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A methodology for identification and control of electro-mechanical actuators.

Tutunji TA, Saleem A - MethodsX (2015)

Bottom Line: The described three-stage methodology provides the following practical contributions: •Establishes an easy-to-follow methodology for controller design of electro-mechanical actuators.•Combines off-line and on-line controller design for practical performance.•Modifies the HIL concept by using physical plants with computer control (rather than virtual plants with physical controllers).Simulated and experimental results for two case studies, induction motor and vehicle drive system, are presented in order to validate the proposed methodology.These results showed that electromechanical actuators can be identified and controlled using an easy-to-duplicate and flexible procedure.

View Article: PubMed Central - PubMed

Affiliation: Department of Mechatronics Engineering, Philadelphia University, Jordan.

ABSTRACT
Mechatronic systems are fully-integrated engineering systems that are composed of mechanical, electronic, and computer control sub-systems. These integrated systems use electro-mechanical actuators to cause the required motion. Therefore, the design of appropriate controllers for these actuators are an essential step in mechatronic system design. In this paper, a three-stage methodology for real-time identification and control of electro-mechanical actuator plants is presented, tested, and validated. First, identification models are constructed from experimental data to approximate the plants' response. Second, the identified model is used in a simulation environment for the purpose of designing a suitable controller. Finally, the designed controller is applied and tested on the real plant through Hardware-in-the-Loop (HIL) environment. The described three-stage methodology provides the following practical contributions: •Establishes an easy-to-follow methodology for controller design of electro-mechanical actuators.•Combines off-line and on-line controller design for practical performance.•Modifies the HIL concept by using physical plants with computer control (rather than virtual plants with physical controllers). Simulated and experimental results for two case studies, induction motor and vehicle drive system, are presented in order to validate the proposed methodology. These results showed that electromechanical actuators can be identified and controlled using an easy-to-duplicate and flexible procedure.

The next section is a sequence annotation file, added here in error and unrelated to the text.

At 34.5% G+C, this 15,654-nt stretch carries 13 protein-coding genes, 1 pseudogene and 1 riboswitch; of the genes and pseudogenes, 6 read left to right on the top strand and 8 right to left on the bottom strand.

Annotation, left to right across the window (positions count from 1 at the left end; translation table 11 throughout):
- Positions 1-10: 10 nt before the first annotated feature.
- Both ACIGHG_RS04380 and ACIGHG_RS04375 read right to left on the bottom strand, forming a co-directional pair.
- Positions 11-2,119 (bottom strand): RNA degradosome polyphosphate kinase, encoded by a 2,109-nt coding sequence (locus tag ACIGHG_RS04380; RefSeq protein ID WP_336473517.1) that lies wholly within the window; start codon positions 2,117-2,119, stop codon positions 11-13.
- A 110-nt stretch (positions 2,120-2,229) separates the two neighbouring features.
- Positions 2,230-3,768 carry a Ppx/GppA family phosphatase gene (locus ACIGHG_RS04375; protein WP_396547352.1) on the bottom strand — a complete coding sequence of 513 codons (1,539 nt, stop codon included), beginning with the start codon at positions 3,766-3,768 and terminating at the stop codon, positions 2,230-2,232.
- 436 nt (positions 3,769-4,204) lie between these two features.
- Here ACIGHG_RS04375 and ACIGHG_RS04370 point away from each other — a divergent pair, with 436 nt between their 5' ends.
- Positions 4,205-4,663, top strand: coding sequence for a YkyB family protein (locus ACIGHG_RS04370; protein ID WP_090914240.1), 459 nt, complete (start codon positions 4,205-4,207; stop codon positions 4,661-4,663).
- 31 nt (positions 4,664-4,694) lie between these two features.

No MeSH data available.


(a) Online identification, (b) off-line controller design, (c) online control.
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fig0010: (a) Online identification, (b) off-line controller design, (c) online control.

Mentions: Identification is the process of building a dynamical mathematical model using measured data in a real-time environment [1]. The mathematical model built is the estimated transfer function of the identified system. In this stage, the actuator is connected to the computer through data acquisition card. A computer program using Matlab/Simulink is used to apply an impulse signal to the plant as shown in Fig. 2a. This in turn, activates the plant. For implementation purposes a pulse was used instead of an impulse where the period of the pulse was short enough to represent an ideal impulse but long enough to activate the actuator to its desired settling speed. The system response is then acquired and recorded back to the computer. The computer software uses these input/output data patterns to build a model by minimizing the error, between the model and plant.